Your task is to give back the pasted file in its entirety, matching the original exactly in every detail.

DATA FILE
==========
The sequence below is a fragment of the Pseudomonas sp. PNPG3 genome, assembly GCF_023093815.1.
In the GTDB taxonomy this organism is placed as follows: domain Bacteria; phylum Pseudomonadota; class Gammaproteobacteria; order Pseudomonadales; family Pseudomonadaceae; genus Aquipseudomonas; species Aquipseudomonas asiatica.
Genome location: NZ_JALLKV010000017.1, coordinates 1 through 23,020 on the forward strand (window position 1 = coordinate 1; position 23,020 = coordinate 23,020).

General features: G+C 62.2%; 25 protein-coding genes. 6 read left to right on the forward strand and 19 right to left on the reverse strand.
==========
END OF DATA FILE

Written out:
The sequence below is a fragment of the Pseudomonas sp. PNPG3 genome, assembly GCF_023093815.1.
In the GTDB taxonomy this organism is placed as follows: domain Bacteria; phylum Pseudomonadota; class Gammaproteobacteria; order Pseudomonadales; family Pseudomonadaceae; genus Aquipseudomonas; species Aquipseudomonas asiatica.
Genome location: NZ_JALLKV010000017.1, coordinates 1 through 23,020 on the forward strand (window position 1 = coordinate 1; position 23,020 = coordinate 23,020).

General features: G+C 62.2%; 25 protein-coding genes. 6 read left to right on the forward strand and 19 right to left on the reverse strand.